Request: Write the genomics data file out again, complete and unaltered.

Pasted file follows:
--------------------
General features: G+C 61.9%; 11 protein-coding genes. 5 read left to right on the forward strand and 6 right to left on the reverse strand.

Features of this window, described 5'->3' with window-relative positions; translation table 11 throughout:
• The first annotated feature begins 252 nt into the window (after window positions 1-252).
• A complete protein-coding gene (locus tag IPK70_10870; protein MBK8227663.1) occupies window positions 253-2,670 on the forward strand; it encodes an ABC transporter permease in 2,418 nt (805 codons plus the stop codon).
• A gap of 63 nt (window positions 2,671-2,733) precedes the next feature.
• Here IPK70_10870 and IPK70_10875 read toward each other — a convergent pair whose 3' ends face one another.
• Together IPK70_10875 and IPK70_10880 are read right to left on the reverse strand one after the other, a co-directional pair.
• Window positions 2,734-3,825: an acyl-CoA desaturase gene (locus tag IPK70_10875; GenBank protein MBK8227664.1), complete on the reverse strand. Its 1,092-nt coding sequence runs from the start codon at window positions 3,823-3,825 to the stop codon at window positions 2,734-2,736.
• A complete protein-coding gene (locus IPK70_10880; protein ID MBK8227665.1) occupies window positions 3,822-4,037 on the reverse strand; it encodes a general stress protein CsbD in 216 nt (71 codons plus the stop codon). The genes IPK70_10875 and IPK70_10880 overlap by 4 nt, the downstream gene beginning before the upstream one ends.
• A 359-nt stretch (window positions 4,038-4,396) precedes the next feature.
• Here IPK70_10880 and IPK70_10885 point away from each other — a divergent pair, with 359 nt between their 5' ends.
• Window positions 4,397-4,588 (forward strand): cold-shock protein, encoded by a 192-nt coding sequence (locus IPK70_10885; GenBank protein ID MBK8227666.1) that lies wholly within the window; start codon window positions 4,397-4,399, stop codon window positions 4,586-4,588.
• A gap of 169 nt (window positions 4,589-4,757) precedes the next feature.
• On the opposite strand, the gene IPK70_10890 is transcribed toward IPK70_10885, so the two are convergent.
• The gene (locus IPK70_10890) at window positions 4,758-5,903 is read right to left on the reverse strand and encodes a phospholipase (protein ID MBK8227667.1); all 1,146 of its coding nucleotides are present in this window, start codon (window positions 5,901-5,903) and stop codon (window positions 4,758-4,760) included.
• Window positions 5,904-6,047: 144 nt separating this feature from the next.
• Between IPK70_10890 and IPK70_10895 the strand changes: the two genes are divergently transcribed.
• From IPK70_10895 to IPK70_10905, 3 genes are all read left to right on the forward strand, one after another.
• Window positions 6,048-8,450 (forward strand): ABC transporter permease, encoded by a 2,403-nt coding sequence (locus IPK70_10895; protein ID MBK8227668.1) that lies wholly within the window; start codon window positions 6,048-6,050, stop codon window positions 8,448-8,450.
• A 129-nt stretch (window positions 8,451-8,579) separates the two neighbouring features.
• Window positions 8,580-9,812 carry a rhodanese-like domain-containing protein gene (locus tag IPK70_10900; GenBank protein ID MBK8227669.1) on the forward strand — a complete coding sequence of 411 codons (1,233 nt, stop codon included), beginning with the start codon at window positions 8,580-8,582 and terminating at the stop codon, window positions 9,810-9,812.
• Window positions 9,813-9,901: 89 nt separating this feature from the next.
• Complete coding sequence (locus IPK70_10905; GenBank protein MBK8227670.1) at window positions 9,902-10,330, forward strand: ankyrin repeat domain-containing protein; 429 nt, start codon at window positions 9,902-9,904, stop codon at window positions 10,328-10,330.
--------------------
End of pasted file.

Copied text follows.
General features: G+C 61.9%; 11 protein-coding genes. 5 read left to right on the forward strand and 6 right to left on the reverse strand.

Features of this window, described 5'->3' with window-relative positions; translation table 11 throughout:
• The first annotated feature begins 252 nt into the window (after window positions 1-252).
• A complete protein-coding gene (locus tag IPK70_10870; protein MBK8227663.1) occupies window positions 253-2,670 on the forward strand; it encodes an ABC transporter permease in 2,418 nt (805 codons plus the stop codon).
• A gap of 63 nt (window positions 2,671-2,733) precedes the next feature.
• Here IPK70_10870 and IPK70_10875 read toward each other — a convergent pair whose 3' ends face one another.
• Together IPK70_10875 and IPK70_10880 are read right to left on the reverse strand one after the other, a co-directional pair.
• Window positions 2,734-3,825: an acyl-CoA desaturase gene (locus tag IPK70_10875; GenBank protein MBK8227664.1), complete on the reverse strand. Its 1,092-nt coding sequence runs from the start codon at window positions 3,823-3,825 to the stop codon at window positions 2,734-2,736.
• A complete protein-coding gene (locus IPK70_10880; protein ID MBK8227665.1) occupies window positions 3,822-4,037 on the reverse strand; it encodes a general stress protein CsbD in 216 nt (71 codons plus the stop codon). The genes IPK70_10875 and IPK70_10880 overlap by 4 nt, the downstream gene beginning before the upstream one ends.
• A 359-nt stretch (window positions 4,038-4,396) precedes the next feature.
• Here IPK70_10880 and IPK70_10885 point away from each other — a divergent pair, with 359 nt between their 5' ends.
• Window positions 4,397-4,588 (forward strand): cold-shock protein, encoded by a 192-nt coding sequence (locus IPK70_10885; GenBank protein ID MBK8227666.1) that lies wholly within the window; start codon window positions 4,397-4,399, stop codon window positions 4,586-4,588.
• A gap of 169 nt (window positions 4,589-4,757) precedes the next feature.
• On the opposite strand, the gene IPK70_10890 is transcribed toward IPK70_10885, so the two are convergent.
• The gene (locus IPK70_10890) at window positions 4,758-5,903 is read right to left on the reverse strand and encodes a phospholipase (protein ID MBK8227667.1); all 1,146 of its coding nucleotides are present in this window, start codon (window positions 5,901-5,903) and stop codon (window positions 4,758-4,760) included.
• Window positions 5,904-6,047: 144 nt separating this feature from the next.
• Between IPK70_10890 and IPK70_10895 the strand changes: the two genes are divergently transcribed.
• From IPK70_10895 to IPK70_10905, 3 genes are all read left to right on the forward strand, one after another.
• Window positions 6,048-8,450 (forward strand): ABC transporter permease, encoded by a 2,403-nt coding sequence (locus IPK70_10895; protein ID MBK8227668.1) that lies wholly within the window; start codon window positions 6,048-6,050, stop codon window positions 8,448-8,450.
• A 129-nt stretch (window positions 8,451-8,579) separates the two neighbouring features.
• Window positions 8,580-9,812 carry a rhodanese-like domain-containing protein gene (locus tag IPK70_10900; GenBank protein ID MBK8227669.1) on the forward strand — a complete coding sequence of 411 codons (1,233 nt, stop codon included), beginning with the start codon at window positions 8,580-8,582 and terminating at the stop codon, window positions 9,810-9,812.
• Window positions 9,813-9,901: 89 nt separating this feature from the next.
• Complete coding sequence (locus IPK70_10905; GenBank protein MBK8227670.1) at window positions 9,902-10,330, forward strand: ankyrin repeat domain-containing protein; 429 nt, start codon at window positions 9,902-9,904, stop codon at window positions 10,328-10,330.